Besides amendments to the Companies Act, the government is contemplating simpler judicial processes involved in closing a business. According to sources, this is mainly due to the fact that most of the processes involved in closing a business are either quasi judicial or judicial in nature.
The government is also considering setting up a National Company Law Tribunal, establishing special courts for quick disposal of high-value cases along with performance audits and better management practices in the judicial system to hasten closing-down of businesses.
According to a World Bank report, shutting shop in India takes approximately 10 years and costs a whopping 9% of the total value of an estate and consists of about 14 processes.
Whereas, just eight months are needed to exit businesses in China, France, South Korea, Malaysia, Singapore, the US and the UK, the report says.
India proves to be more expensive, too, as exiting businesses costs 6.3% of an estate in other countries of the region and 7.1% in OECD countries.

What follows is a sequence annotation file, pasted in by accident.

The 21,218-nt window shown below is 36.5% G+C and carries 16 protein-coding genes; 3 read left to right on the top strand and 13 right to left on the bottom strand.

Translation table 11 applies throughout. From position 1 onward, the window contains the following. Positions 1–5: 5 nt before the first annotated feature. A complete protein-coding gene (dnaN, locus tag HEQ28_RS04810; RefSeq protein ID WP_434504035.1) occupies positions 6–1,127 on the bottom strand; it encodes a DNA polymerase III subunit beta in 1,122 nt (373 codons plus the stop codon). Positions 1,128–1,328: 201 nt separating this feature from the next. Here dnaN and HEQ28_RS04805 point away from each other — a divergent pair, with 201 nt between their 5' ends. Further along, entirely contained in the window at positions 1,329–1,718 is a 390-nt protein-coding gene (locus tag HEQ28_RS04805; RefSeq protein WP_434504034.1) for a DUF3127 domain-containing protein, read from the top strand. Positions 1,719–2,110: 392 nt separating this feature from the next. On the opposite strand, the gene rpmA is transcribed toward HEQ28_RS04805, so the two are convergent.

Sources said a committee, headed by the ministry of company affairs secretary, had been set up to deliberate on the issue and recommend more measures. Other members of the committee would be secretaries of departments of banking, industrial promotion and policy, and ministry of legal affairs.
The committee will be expected to submit a report in a months time.
The move comes in the wake of a recent World Bank report Doing Business in 2007, which points out that the time taken and the cost incurred to close a business in India are significantly high compared with other countries, and that the situation has not changed over the last two years.